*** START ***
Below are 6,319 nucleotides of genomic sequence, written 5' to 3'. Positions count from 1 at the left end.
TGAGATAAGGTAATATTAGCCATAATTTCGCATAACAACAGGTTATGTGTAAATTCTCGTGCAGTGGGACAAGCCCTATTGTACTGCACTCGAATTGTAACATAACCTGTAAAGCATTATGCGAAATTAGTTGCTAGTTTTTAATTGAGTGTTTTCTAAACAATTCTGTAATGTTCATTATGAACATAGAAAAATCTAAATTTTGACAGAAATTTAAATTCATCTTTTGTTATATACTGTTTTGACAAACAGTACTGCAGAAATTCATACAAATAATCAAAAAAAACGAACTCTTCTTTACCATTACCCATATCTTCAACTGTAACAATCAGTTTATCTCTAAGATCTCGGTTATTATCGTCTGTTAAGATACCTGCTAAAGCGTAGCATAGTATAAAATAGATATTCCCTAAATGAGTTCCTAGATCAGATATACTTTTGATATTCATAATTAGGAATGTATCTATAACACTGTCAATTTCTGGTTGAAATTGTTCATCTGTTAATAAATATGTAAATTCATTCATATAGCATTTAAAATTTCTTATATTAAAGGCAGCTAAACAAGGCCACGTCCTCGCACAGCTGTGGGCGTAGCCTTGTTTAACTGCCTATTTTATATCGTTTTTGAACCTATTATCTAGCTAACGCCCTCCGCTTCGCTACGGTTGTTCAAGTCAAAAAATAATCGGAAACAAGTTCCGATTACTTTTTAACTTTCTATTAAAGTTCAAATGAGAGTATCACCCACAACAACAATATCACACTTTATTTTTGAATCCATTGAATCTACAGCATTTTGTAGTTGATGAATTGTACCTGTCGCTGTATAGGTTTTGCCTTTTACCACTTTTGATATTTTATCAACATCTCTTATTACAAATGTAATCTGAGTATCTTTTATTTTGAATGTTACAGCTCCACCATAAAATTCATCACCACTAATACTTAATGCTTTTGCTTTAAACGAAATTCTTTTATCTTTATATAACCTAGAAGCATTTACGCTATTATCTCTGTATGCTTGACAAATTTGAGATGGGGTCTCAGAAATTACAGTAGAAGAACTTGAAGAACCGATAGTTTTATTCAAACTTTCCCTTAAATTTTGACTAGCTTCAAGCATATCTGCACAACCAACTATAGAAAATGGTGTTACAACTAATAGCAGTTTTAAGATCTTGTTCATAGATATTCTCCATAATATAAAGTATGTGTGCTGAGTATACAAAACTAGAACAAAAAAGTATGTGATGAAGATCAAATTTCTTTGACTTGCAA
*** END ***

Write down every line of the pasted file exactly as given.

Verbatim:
Below are 6,319 nucleotides of genomic sequence, written 5' to 3'. Positions count from 1 at the left end.
TGAGATAAGGTAATATTAGCCATAATTTCGCATAACAACAGGTTATGTGTAAATTCTCGTGCAGTGGGACAAGCCCTATTGTACTGCACTCGAATTGTAACATAACCTGTAAAGCATTATGCGAAATTAGTTGCTAGTTTTTAATTGAGTGTTTTCTAAACAATTCTGTAATGTTCATTATGAACATAGAAAAATCTAAATTTTGACAGAAATTTAAATTCATCTTTTGTTATATACTGTTTTGACAAACAGTACTGCAGAAATTCATACAAATAATCAAAAAAAACGAACTCTTCTTTACCATTACCCATATCTTCAACTGTAACAATCAGTTTATCTCTAAGATCTCGGTTATTATCGTCTGTTAAGATACCTGCTAAAGCGTAGCATAGTATAAAATAGATATTCCCTAAATGAGTTCCTAGATCAGATATACTTTTGATATTCATAATTAGGAATGTATCTATAACACTGTCAATTTCTGGTTGAAATTGTTCATCTGTTAATAAATATGTAAATTCATTCATATAGCATTTAAAATTTCTTATATTAAAGGCAGCTAAACAAGGCCACGTCCTCGCACAGCTGTGGGCGTAGCCTTGTTTAACTGCCTATTTTATATCGTTTTTGAACCTATTATCTAGCTAACGCCCTCCGCTTCGCTACGGTTGTTCAAGTCAAAAAATAATCGGAAACAAGTTCCGATTACTTTTTAACTTTCTATTAAAGTTCAAATGAGAGTATCACCCACAACAACAATATCACACTTTATTTTTGAATCCATTGAATCTACAGCATTTTGTAGTTGATGAATTGTACCTGTCGCTGTATAGGTTTTGCCTTTTACCACTTTTGATATTTTATCAACATCTCTTATTACAAATGTAATCTGAGTATCTTTTATTTTGAATGTTACAGCTCCACCATAAAATTCATCACCACTAATACTTAATGCTTTTGCTTTAAACGAAATTCTTTTATCTTTATATAACCTAGAAGCATTTACGCTATTATCTCTGTATGCTTGACAAATTTGAGATGGGGTCTCAGAAATTACAGTAGAAGAACTTGAAGAACCGATAGTTTTATTCAAACTTTCCCTTAAATTTTGACTAGCTTCAAGCATATCTGCACAACCAACTATAGAAAATGGTGTTACAACTAATAGCAGTTTTAAGATCTTGTTCATAGATATTCTCCATAATATAAAGTATGTGTGCTGAGTATACAAAACTAGAACAAAAAAGTATGTGATGAAGATCAAATTTCTTTGACTTGCAA